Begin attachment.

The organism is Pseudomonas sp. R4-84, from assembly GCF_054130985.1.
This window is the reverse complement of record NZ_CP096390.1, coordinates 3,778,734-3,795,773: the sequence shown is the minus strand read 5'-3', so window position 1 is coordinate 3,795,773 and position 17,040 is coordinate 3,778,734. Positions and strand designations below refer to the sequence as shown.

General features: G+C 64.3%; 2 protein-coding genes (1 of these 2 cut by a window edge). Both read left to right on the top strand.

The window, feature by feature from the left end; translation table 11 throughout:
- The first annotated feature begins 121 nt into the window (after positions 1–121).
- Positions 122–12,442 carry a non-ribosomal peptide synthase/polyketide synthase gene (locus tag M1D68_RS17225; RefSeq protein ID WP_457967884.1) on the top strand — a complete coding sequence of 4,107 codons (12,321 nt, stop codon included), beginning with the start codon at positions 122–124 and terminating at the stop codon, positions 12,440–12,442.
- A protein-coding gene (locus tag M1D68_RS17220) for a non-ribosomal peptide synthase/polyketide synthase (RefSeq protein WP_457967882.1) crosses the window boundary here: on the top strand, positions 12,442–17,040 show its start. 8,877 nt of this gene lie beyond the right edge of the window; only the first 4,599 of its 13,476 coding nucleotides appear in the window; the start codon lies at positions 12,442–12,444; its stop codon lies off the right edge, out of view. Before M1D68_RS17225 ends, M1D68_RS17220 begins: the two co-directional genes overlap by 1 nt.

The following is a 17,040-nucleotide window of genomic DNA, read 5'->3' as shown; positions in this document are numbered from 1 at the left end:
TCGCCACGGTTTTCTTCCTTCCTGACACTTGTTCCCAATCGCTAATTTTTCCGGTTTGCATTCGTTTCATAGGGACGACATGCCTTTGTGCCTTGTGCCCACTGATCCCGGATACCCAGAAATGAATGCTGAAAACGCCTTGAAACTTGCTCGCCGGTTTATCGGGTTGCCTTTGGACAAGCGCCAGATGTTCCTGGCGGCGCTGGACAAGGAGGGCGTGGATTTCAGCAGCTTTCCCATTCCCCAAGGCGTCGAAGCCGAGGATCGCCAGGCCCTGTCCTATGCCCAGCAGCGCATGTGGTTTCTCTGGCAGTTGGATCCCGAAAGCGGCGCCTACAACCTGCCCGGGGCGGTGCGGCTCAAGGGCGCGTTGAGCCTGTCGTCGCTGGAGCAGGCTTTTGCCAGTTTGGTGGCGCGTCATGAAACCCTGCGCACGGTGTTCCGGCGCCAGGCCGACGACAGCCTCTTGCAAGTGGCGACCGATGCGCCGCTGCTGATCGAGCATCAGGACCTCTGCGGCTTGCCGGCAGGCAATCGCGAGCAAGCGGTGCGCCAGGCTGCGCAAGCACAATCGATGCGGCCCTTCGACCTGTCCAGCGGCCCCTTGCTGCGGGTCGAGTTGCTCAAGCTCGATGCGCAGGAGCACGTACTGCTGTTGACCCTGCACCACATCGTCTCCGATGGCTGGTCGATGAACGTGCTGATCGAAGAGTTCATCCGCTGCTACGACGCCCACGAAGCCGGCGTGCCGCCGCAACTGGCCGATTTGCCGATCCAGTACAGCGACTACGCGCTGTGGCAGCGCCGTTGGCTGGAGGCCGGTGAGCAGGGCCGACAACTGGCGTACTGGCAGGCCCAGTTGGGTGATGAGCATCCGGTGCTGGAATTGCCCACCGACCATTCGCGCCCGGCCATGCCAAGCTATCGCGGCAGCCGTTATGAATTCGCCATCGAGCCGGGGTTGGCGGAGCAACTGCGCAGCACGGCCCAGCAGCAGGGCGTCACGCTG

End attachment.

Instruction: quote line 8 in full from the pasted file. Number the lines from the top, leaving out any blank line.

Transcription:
The following is a 17,040-nucleotide window of genomic DNA, read 5'->3' as shown; positions in this document are numbered from 1 at the left end: